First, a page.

advice on tripod

Discussion in 'Photography Equipment & Products' started by scooter2044, Jun 3, 2015.

  1. scooter2044

    scooter2044 TPF Noob!

    Joined:
    May 10, 2015
    Messages:
    396
    Likes Received:
    185
    Location:
    South Central Pennsylvania
    I'm looking to buy a tripod and found this one. Does anyone know if this is suitable for a beginner who wants to take BIF and landscape photos?

    Vanguard Alta Pro 264AB 4-Section Aluminum Tripod with SBH-100 Ball Head


     
  2. ronlane

    ronlane What's next?

    Joined:
    Aug 3, 2012
    Messages:
    10,026
    Likes Received:
    4,601
    Location:
    Mustang Oklahoma
    I have a vanguard tripod and ball head. I love them but the one thing that I would verify is the weight that the sbh-100 head can hold and compare that to your camera gear.
     
    • Agree Agree x 1
  3. Wizard1500

    Wizard1500 TPF Noob!

    Joined:
    Jul 1, 2014
    Messages:
    294
    Likes Received:
    88
    Location:
    Florida
    I have the Vanguard Alta Pro 263AB 3-Section Aluminum Tripod with SBH-100 Ball Head. I really like it. I agree with Ron about verifying the weight of your camera gear.
     
    • Agree Agree x 2
  4. ronlane

    ronlane What's next?

    Joined:
    Aug 3, 2012
    Messages:
    10,026
    Likes Received:
    4,601
    Location:
    Mustang Oklahoma
    Went back and looked at mine and I have the 263AP and bought a SBH-250 for it about a month later. The 250 will hold like 44 lbs.
     
    • Like Like x 1
  5. fjrabon

    fjrabon TPF Noob!

    Joined:
    Nov 3, 2011
    Messages:
    3,644
    Likes Received:
    755
    Location:
    Atlanta, GA, USA
    I have the SBH 100 head on my carbon fiber vanguard. It'll easily hold my D7100 and 80-200 f/2.8 ED rock solidly.
     
  6. Derrel

    Derrel Mr. Rain Cloud

    Joined:
    Jul 23, 2009
    Messages:
    48,229
    Likes Received:
    18,870
    Location:
    USA
  7. fjrabon

    fjrabon TPF Noob!

    Joined:
    Nov 3, 2011
    Messages:
    3,644
    Likes Received:
    755
    Location:
    Atlanta, GA, USA
  8. JacaRanda

    JacaRanda Hobbyist Birdographer

    Joined:
    Mar 20, 2012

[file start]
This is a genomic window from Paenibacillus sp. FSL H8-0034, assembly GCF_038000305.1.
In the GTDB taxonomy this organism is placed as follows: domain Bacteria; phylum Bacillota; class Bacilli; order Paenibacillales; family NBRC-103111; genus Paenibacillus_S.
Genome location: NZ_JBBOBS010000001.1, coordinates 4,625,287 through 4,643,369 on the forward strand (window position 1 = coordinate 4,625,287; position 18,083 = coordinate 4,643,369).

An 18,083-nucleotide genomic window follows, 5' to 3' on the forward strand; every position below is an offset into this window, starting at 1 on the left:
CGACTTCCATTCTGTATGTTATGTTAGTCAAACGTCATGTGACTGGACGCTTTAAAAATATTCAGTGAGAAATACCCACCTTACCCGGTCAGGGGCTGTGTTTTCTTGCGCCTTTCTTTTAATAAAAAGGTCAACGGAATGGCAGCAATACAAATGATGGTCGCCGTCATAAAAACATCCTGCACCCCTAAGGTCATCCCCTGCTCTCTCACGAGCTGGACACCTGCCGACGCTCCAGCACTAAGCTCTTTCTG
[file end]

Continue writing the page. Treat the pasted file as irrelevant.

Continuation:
Messages:
    5,472
    Likes Received:
    2,600
    Location:
    Orange County California
    It will require lots of patience and practice trying to get birds in flight with any tripod.
     
  9. JoeW

    JoeW TPF Noob!

    Joined:
    Dec 17, 2013
    Messages:
    1,872
    Likes Received:
    902
    Location:
    Northern Virginia
    Okay, it's difficult to answer you. It's not b/c that's a bad tripod. It's that what's a good tripod depends on the shooter.

    You said landscapes and birds in flight. Well, if you have to hike a distance to get there than you want a tripod that is light and will attach to a backpack easily. If you're doing long exposures then you want a tripod that is rock solid (and that either means carbon composite build or a heavy sucker). If you're going to be looking through your viewfinder a lot (waiting for a bird to take flight before you snap...meaning...timing is everything) than you want a tripod that telescopes to your height (that's an issue b/c often times for stability, I won't raise my center column on my manfrottos). And the point others have mentioned about weight--I suspect you either are or in the future will be shooting with a 400mm bazooka. You will want a tripod that can handle that weight and maybe allow provisions for spikes (in to the ground) OR sand-bags (to stabilize) so while your camera is on your tripod for 2 hours as you sit for the eaglets to do something interesting, a stiff wind doesn't catch your top heavy tripod and blow it over.

    It is impossible to find a tripod that is great at everything. I have one that fits in to carry-on luggage (but I sacrifice stability and height). I have another that is rock-solid stable with a tillable center column (ideal for food, macro, and product photography). But I would never want to go hiking with it. I have a small gorillapod that attaches to my holster--great for street photography and moving around the city. I have clamps I can use indoors when some places ban tripods ("gee officer, it's not a tripod, I've just clamped my camera to my chair"). Be clear about what you want it to do best and then choose accordingly.
     
  10. scooter2044

    scooter2044 TPF Noob!

    Joined:
    May 10, 2015
    Messages:
    396
    Likes Received:
    185
    Location:
    South Central Pennsylvania
    Sorry, I shouldn't have said BIF. I will stick to handheld for those. But the stationary ones, and the landscape I could use it for.
     
  11. scooter2044

    scooter2044 TPF Noob!

    Joined:
    May 10, 2015
    Messages:
    396
    Likes Received:
    185
    Location:
    South Central Pennsylvania
    I like the price of your suggestion better, but I like the 360 degree rotation of the one I found so I did a little more research. From what I can tell, I think the only difference between the two is the 264 is taller (which I don't need). If that's the case, then I'll go with the cheaper one you recommended. Unless you know of any other differences. Thanks, you just saved me 40 bucks. :)
     
    Last edited: Jun 3, 2015
  12. scooter2044

    scooter2044 TPF Noob!

    Joined:
    May 10, 2015
    Messages:
    396
    Likes Received:
    185
    Location:
    South Central Pennsylvania


    I just have a Canon T3i with 2 kit lenses, so no worries on the weight. I won't be upgrading anytime soon. Thanks.
     
    • Like Like x 1

Share This Page